The Ambulatory Care Unit (ACU), located at both Ealing and Northwick Park and St Mark's Hospitals, offers same day emergency care and follow-up care to patients with certain conditions. The service enables patients to be treated without the need to admit them to an inpatient bed.
What is Ambulatory Care?
Ambulatory Care is a new service offering same-day emergency care for patients. There are a number of conditions which can now be treated safely without an unnecessary overnight stay in hospital. Patients will have the same access to our clinicians, diagnostics and services as our inpatients. If clinically appropriate, patients return home after their first visit but may be asked to return for follow-up treatments or diagnostics.
How does the Ambulatory Care Unit work?
You must be referred to the unit to receive treatment. There are three referral methods to the service
- If you visit A&E with a condition suitable for treatment in the ACU, the nurse or doctor may refer you to our service. Most referrals are immediate but some patients may be given a next day appointment and allowed to return home
- Your GP may consult with one of our doctors about the right course of treatment for you. If a decision to refer you to our service is made, you will be given an appointment to be seen in our unit
- Inpatients who are well enough to return home but still require ongoing treatment or further diagnostics may be discharged from the ward to return to the unit for follow-up care. This will only happen if clinically appropriate to do so and will be discussed with you before you are discharged from the ward.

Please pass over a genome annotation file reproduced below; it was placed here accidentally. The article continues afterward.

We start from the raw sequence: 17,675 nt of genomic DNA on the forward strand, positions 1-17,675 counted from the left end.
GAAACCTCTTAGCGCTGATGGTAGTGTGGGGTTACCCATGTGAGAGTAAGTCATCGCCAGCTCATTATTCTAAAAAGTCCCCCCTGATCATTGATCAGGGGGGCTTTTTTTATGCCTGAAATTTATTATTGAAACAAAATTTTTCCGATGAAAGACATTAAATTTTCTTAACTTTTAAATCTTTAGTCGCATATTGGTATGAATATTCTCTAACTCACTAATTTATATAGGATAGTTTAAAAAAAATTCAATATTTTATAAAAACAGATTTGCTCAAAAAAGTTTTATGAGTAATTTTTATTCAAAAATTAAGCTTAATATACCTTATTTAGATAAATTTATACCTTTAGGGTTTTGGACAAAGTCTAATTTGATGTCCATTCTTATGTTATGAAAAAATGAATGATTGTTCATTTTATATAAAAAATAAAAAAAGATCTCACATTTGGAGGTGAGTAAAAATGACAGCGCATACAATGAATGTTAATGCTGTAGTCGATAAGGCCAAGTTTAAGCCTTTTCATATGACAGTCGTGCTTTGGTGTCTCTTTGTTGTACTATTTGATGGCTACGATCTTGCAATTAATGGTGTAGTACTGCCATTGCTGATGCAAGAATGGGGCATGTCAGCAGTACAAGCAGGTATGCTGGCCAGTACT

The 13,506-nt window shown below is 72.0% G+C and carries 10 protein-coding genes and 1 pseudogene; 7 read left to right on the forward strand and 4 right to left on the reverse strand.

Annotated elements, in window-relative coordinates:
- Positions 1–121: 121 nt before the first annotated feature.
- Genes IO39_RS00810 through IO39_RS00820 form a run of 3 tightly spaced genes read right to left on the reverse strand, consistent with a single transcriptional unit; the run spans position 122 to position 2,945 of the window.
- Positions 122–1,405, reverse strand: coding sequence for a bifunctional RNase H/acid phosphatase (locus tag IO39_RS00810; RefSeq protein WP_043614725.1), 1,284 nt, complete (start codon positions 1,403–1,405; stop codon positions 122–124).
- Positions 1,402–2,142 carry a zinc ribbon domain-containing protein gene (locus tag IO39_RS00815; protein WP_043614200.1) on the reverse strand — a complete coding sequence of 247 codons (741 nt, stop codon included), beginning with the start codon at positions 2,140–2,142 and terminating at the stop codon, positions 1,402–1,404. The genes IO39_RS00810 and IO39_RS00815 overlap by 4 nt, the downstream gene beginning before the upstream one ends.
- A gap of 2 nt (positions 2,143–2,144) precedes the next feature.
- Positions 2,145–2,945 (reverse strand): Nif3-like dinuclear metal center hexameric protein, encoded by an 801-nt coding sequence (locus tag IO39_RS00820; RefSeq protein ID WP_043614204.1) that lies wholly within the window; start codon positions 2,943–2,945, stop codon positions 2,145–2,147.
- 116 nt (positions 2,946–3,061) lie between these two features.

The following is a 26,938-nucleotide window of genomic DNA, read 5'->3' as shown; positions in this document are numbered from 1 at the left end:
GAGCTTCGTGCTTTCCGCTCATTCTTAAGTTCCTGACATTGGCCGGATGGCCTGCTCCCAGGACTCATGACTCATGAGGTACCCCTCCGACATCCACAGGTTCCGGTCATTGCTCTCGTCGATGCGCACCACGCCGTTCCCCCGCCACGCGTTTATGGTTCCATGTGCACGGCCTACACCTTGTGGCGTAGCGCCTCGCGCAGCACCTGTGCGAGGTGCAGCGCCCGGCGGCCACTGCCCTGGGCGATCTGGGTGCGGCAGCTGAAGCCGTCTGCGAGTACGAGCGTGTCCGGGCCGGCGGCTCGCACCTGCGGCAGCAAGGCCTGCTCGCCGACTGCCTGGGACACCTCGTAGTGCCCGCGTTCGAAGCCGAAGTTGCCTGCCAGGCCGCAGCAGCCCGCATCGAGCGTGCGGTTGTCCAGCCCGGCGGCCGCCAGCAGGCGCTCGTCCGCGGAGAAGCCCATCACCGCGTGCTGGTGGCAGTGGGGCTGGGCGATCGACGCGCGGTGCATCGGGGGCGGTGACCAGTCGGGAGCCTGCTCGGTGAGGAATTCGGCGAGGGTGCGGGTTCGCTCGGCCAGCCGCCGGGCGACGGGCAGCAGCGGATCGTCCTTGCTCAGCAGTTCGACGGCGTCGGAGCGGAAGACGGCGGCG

What happens when I visit the Ambulatory Care Unit?
A senior nurse or doctor will review your condition. You will be asked to explain your symptoms and the background to your illness. You may have already given this information to the referring team but it is important that our Ambulatory team, now caring for you, clarify this information.
What happens if I need tests?
Staff may ask you to wait whilst any tests or investigations are made. This could be an x-ray, blood test and/or scans. Staff will endeavour to keep you informed of any delays but please ask if you have any questions or just want an update.
ls there anywhere I can get a drink or something to eat whilst I wait?
We have a restaurant serving hot/cold food and drinks and a coffee shop at both hospitals. Some investigation results may take several hours to come back. If this is the case, the nurse will inform you and you can leave the department and return later. Alternatively you can leave a mobile telephone number and the reception staff will ring to inform you when to return. You are also welcome to stay in the unit and wait.
What is a treatment plan?
Once the results from your tests are known the staff will create a treatment plan for you, which will usually begin on the unit. Where possible arrangements will be made for you to continue the treatment at your place of residence. However, you may be asked to return for further treatments.
At the end of your consultation you will be given information on:
- The nature of your condition
- Any further investigations that are required
- Treatment options
- Follow up arrangements (in some cases this will be with your GP).
What happens next?
Once your care in the unit is complete you can go home. The staff will let you know the next steps for your treatment before you leave, which may include returning to the unit for continued treatment and review. If necessary an appointment will be given to you before you leave. Any medication to take home will be given to you along with a copy of your discharge summary. Please ensure you understand the instructions for any medication you are given.
I have some questions, what should I do?
Please do not hesitate to ask any staff member if you have concerns or need information. If they are unable to help they will seek more senior advice.